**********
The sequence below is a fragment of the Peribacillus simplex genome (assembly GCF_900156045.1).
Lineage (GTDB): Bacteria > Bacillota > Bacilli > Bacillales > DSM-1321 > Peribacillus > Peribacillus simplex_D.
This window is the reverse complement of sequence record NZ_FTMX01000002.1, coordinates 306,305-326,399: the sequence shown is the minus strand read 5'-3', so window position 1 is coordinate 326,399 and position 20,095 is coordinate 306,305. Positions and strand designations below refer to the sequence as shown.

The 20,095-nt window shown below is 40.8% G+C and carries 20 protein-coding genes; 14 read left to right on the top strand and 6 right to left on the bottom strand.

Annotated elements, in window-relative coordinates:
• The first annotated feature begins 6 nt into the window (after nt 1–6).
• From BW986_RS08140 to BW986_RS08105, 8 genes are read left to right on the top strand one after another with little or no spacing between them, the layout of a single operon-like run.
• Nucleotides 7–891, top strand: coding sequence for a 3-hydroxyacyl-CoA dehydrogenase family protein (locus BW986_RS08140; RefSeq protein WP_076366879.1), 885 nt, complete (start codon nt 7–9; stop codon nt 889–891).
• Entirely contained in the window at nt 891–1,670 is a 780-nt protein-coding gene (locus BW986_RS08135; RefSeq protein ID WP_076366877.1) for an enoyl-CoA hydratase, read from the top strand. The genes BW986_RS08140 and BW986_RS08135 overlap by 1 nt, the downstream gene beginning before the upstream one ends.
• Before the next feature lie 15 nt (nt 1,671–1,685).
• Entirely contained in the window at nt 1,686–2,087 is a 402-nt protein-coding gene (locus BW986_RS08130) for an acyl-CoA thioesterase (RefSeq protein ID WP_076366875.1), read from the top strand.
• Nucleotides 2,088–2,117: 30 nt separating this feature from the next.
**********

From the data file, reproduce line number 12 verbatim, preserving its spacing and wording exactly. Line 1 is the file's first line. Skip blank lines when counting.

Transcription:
• Nucleotides 2,088–2,117: 30 nt separating this feature from the next.